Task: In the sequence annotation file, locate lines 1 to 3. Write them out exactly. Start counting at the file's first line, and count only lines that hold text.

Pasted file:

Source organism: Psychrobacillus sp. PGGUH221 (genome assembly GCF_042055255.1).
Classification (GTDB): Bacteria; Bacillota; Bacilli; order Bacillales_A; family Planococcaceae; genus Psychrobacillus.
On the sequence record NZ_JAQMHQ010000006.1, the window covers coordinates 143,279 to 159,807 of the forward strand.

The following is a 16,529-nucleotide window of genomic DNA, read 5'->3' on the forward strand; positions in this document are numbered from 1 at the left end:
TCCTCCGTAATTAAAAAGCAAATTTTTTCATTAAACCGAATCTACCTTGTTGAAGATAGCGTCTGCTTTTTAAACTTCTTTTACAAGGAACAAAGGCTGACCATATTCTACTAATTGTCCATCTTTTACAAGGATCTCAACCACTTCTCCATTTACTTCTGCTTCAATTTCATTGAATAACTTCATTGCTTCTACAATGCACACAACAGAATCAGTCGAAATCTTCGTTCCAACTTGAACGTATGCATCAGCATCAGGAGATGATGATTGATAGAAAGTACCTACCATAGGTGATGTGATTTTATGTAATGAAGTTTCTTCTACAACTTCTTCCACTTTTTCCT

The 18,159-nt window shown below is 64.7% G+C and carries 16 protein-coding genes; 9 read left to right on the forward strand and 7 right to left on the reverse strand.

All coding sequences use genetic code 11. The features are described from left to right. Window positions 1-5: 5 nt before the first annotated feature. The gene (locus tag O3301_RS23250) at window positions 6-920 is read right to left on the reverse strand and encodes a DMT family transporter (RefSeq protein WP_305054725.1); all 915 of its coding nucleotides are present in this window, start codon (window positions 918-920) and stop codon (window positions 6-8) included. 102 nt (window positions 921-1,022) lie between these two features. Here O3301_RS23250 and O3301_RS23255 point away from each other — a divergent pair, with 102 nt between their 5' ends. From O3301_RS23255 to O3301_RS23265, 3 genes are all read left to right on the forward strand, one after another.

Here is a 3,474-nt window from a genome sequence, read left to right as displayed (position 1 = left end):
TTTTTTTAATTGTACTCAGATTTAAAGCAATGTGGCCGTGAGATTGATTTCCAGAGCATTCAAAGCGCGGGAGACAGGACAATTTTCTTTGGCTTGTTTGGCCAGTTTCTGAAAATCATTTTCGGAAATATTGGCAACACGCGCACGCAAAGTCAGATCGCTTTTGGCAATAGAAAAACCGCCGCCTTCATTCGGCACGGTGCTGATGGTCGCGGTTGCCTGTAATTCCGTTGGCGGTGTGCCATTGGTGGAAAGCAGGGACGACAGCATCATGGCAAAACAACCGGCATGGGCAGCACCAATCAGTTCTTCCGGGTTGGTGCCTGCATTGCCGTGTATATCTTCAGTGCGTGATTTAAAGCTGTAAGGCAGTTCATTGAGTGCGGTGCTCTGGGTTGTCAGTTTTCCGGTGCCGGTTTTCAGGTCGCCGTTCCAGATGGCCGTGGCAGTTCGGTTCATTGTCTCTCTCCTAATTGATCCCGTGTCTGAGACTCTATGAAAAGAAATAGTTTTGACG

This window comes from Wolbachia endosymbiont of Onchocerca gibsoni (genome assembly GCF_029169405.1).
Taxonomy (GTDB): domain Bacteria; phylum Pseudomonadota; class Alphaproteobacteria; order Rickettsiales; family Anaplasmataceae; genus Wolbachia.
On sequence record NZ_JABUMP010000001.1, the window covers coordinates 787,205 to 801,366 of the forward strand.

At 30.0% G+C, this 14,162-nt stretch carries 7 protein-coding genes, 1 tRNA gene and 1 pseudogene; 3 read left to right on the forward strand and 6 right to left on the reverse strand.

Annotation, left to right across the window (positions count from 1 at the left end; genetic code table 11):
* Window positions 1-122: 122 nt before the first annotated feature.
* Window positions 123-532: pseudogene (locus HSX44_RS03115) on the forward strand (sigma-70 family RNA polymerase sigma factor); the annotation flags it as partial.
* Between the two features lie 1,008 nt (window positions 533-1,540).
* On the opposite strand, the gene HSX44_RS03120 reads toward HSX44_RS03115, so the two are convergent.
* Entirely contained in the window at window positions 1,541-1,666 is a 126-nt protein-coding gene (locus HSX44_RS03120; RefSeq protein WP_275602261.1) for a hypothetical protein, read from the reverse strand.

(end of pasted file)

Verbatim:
Source organism: Psychrobacillus sp. PGGUH221 (genome assembly GCF_042055255.1).
Classification (GTDB): Bacteria; Bacillota; Bacilli; order Bacillales_A; family Planococcaceae; genus Psychrobacillus.
On the sequence record NZ_JAQMHQ010000006.1, the window covers coordinates 143,279 to 159,807 of the forward strand.